4. Fill in the calorie-gap with fat.
Include in each meal and snack some health-promoting, anti-inflammatory fat: nuts, salmon, peanut butter, avocado, olive oil, etc.. Fat adds flavor, offers satiety, and is a source of fuel for endurance exercise. Training your muscles to burn more fat for fuel happens when you do steady "fat burning" long runs. By burning more fat, you burn less of the limited carbohydrate (muscle glycogen, blood glucose) stores. You will have greater endurance and delay (or avoid) hitting the wall.
A (tougher) way to train your body to burn more fat is to severely limit your carbohydrate intake and push your fat intake to 70 percent of your calories. That could be 1,800 calories (185 g) of fat per day. This very high fat diet produces ketones and forces the body to burn ketones for fuel. Keto-athletes endure a tough, 3 to 4 week adaptation period as their bodies transition to burning fat, not glucose, for fuel. While some keto-athletes rave about how great they feel when in ketosis, the sports nutrition literature, to date, reports little or no performance benefits from a ketogenic sports diet. It might nix sugar binges, but it's unlikely to make you a better competitor.
5. Drink enough fluids.
A simple way to determine if you are drinking enough fluid is to monitor your urine. You should be voiding dilute, light colored urine every 2 to 4 hours. (Exception: athletes who take vitamin supplements tend to have dark colored urine.) You want to learn your sweat rate, so you can strategize how to prevent dehydration. Weigh yourself nude before and after one hour of race-pace running, during which you drink nothing. A one-pound drop pre- to post-exercise equates to 16 ounces of sweat loss. Losing two pounds of sweat in an hour equates to 32 ounces (1 quart). To prevent that loss, you should target drinking 8 ounces of water or sports drink every 15 minutes. Runners who pre-plan their fluid intake tend to hydrate better than those who "wing it."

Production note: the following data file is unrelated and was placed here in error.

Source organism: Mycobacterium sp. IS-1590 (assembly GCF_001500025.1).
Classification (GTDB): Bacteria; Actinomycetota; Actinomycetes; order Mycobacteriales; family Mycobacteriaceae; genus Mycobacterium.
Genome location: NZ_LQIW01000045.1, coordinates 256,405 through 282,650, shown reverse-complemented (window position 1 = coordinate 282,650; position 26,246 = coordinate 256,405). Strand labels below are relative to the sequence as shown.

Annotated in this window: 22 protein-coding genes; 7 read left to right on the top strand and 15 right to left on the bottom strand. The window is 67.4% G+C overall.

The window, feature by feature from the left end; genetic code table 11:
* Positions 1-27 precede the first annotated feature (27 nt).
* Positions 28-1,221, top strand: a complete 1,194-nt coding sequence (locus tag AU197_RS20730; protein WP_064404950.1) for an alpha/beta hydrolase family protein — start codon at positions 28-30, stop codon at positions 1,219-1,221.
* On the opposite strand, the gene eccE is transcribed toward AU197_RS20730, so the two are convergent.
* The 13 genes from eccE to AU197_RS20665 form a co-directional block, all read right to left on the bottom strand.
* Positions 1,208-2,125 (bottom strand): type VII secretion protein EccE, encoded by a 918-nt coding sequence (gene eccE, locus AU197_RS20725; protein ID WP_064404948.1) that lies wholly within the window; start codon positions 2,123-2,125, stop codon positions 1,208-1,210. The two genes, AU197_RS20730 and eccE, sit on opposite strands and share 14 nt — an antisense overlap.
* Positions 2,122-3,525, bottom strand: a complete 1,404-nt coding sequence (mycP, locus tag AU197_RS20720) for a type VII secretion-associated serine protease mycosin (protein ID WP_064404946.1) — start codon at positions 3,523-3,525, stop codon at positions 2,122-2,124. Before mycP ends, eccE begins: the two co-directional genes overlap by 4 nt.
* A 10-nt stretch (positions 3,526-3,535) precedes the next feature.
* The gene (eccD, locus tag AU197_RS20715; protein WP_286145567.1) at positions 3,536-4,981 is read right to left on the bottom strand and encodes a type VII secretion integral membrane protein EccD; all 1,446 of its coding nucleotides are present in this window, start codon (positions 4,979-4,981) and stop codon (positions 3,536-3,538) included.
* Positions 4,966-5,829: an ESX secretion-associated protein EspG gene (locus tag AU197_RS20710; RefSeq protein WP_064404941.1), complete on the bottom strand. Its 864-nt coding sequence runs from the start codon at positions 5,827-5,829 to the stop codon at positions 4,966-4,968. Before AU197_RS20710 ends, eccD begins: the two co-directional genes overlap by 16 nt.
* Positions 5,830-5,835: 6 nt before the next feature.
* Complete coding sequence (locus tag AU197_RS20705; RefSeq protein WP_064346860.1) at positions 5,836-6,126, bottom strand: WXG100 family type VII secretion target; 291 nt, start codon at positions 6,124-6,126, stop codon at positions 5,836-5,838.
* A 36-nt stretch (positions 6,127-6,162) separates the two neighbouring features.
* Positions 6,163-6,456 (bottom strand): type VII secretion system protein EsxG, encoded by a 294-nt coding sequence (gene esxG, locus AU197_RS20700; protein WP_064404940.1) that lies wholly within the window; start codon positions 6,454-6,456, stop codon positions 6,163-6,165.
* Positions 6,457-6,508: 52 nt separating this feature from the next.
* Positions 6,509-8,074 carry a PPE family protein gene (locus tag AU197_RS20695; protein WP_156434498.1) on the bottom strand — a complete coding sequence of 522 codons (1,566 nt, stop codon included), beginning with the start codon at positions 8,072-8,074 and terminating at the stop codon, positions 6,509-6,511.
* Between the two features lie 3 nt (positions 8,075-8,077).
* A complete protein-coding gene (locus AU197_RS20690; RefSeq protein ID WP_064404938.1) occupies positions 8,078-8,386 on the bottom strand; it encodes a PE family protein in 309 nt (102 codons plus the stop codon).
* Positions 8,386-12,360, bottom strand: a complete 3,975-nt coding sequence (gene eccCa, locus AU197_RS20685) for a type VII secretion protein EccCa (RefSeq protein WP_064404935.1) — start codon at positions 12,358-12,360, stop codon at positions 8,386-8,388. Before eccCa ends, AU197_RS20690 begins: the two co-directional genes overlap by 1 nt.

6. Consume enough calories during long efforts.
If you will be running for longer than 60 to 90 minutes, you want to target 40 to 80 calories (10 to 20 g) of carbohydrate every 20 minutes (120 to 240 calories per hour), starting after the first hour (which gets fueled by your pre-run food). If you are an Ironman triathlete, marathoner, or ultra-runner who exercises for more than three consequtive hours, you want to target up to 360 calories per hour. The key is to practice event-day fueling during the months that lead up to the event. By training your gut to tolerate the fuel, you'll be able to enjoy the event without fretting about running out of energy or suffering intestinal distress.
The bottom line:
If you are going to train, you might as well get the most out of your workouts. Performance improves with a good fueling plan. Eat wisely, run smoothly, and enjoy your high energy!
Nancy Clark, MS, RD, CSSD (Board Certified Specialist in Sports Dietetics) counsels both casual and competitive athletes at her office in Newton, MA (617-795-1875). Her best selling Sports Nutrition Guidebook and food guides for marathoners and new runners offer additional information. They are available at www.NancyClarkRD.com. For her popular online workshop, see www.NutritionSportsExerciseCEUs.com.
Thomas, T at el. Position of the Academy of Nutrition and Dietetics, Dietitians of Canada and the American College of Sports Medicine: Nutrition and Athletic Performance. J Academy of Nutrition and Dietetics. 2016; 116 (3):501-28